ALICE Springs sits bull's-eye, dead center in this vast island-continent, smack in the middle of the desert. The entire state of the Northern Territory, all 1,346,200 square kilometers of it, is home to less than three-quarters of 1 percent of Australia's population.
Settled originally as a supply dump and repeater station for the Overland Telegraph in the early 1870s, Alice Springs had two precious commodities -- a small water hole, after which the town was named, and the Todd River. Alice, as the town is affectionately known, was named after the wife of Sir Charles Todd, then South Australia's superintendent of telegraphy. Completion of that telegraph link in 1872 cut communication time between Adelaide and Mother England from several months to just seven hours.
Back in 1903, with its entire female population at seven, Alice was sleeping sounder than a fairy-tale princess. What roused her was no prince on a white charger but a cross-country iron horse railroad and the discovery of gold and other minerals in the outback.
After the bombing of Darwin during World War II, the territorial administration moved here. Then Nevil Shute's novel ``A Town Like Alice,'' and the subsequent ``Masterpiece Theatre'' television series, brought world attention to this remote area. That combined with the town's proximity to Ayers Rock, one of Australia's natural wonders, now brings half a million people here each year, making tourism the largest industry.
Alice combines the delightful color and contradictions that make this continent endlessly fascinating, even in this largely forbidding area.
Kangaroos bounce along the street as you make your way to Alice's K mart. Flocks of pink and gray galah cockatoos squawk overhead as you cycle off to the local Piggly-Wiggly Supermarket. You may even have to double-park beside a camel when you ``pick up a bucket'' at Kentucky Fried Chicken.
Alice is young, growing, and still very much an active frontier town. It's the accommodation camp for exploring the outback, home to local surveyors, miners, geologists, and scientists, and base camp to the cattle stations nearby. Many people work in aboriginal affairs and government administrative services. The average age of the population is 35. Most residents live comfortably in low, modern ranch-style homes, topped with solar collectors.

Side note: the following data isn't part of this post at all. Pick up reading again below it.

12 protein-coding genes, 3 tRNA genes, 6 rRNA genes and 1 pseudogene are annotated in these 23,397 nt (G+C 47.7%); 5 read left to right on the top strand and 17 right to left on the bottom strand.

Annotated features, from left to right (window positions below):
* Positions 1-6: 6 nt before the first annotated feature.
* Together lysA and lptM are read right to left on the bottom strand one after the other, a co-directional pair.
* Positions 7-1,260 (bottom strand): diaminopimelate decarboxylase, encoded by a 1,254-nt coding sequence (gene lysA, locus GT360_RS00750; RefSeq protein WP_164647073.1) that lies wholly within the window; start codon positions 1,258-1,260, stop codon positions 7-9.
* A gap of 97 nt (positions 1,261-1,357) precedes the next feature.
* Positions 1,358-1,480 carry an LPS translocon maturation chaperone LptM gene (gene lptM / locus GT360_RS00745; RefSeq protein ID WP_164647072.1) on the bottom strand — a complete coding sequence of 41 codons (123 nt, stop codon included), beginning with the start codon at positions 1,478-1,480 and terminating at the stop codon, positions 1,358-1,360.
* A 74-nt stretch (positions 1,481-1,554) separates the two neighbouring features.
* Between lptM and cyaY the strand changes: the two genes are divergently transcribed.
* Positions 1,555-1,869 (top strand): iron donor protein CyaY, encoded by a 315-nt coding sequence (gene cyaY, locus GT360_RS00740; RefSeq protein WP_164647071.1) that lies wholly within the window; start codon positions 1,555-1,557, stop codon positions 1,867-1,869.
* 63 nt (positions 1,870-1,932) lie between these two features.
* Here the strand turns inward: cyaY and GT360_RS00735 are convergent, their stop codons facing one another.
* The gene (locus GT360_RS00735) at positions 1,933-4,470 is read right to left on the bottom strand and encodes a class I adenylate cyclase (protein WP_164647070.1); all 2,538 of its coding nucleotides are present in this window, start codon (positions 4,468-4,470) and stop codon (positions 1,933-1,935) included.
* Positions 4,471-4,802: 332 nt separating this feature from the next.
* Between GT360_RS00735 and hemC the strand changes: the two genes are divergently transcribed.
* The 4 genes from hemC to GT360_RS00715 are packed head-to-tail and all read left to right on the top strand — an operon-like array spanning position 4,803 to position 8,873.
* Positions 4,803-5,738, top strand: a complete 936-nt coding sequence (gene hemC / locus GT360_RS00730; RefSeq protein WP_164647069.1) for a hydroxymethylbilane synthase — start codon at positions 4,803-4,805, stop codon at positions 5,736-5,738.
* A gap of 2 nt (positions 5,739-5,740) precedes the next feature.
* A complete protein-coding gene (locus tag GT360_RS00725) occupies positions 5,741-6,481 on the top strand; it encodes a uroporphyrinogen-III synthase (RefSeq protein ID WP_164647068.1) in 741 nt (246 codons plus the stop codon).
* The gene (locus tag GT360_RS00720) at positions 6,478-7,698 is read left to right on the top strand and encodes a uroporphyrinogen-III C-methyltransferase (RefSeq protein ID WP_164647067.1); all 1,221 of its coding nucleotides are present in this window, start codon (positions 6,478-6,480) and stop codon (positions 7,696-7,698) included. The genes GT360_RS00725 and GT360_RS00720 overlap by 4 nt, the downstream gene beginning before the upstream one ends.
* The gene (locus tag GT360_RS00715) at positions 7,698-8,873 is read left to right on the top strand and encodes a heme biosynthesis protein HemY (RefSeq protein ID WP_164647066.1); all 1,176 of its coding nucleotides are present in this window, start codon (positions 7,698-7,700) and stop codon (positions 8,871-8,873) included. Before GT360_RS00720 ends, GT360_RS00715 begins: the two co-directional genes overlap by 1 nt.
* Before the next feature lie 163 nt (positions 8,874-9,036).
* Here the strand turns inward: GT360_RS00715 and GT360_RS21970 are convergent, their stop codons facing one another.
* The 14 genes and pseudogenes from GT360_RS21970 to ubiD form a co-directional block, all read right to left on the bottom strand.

Alice now thrives with a population of 22,000 and an annual growth rate of 7 percent -- one of the highest in the country.
It may be stretching the point to call Alice Springs the New York City of the outback, but then there's no town around to challenge it. Alice now even boasts its very own single set of traffic lights!
From the air, the uncompromising parched red sand is interrupted by the Macdonnell Ranges, a string of jagged mountains that from the air resemble the half-buried backbone of some gigantic prehistoric creature. Alice nests at the foot of the Macdonnells, flat, dusty, and spreading. Strict zoning laws keep buildings no higher than three stories.
The surrounding desert supports a surprising number of feral animals, both indigenous and imported. Kangaroos in a variety of species abound along with parrots, cockatoos, lizards, five-foot flightless emus, Australia's native dog -- the dingo -- and British-introduced rabbits.
Camels were imported from Afghanistan during the last century, with their Afghan cameleers. They helped build this town and were indispensable in the exploration of the outback. All these animals compete for food, if not space, with great tended herds of cattle in the center and water buffalo north in Darwin.
Although camels once provided most of the pulling and hauling, they have largely been driven off the road by the ubiquitous Toyota four-wheel-drive vehicles -- almost standard equipment here. There is still a Camel Farm and museum on Emily Gap Road, where some 30 dromedaries are available to rock-and-roll tourists about for a small fee.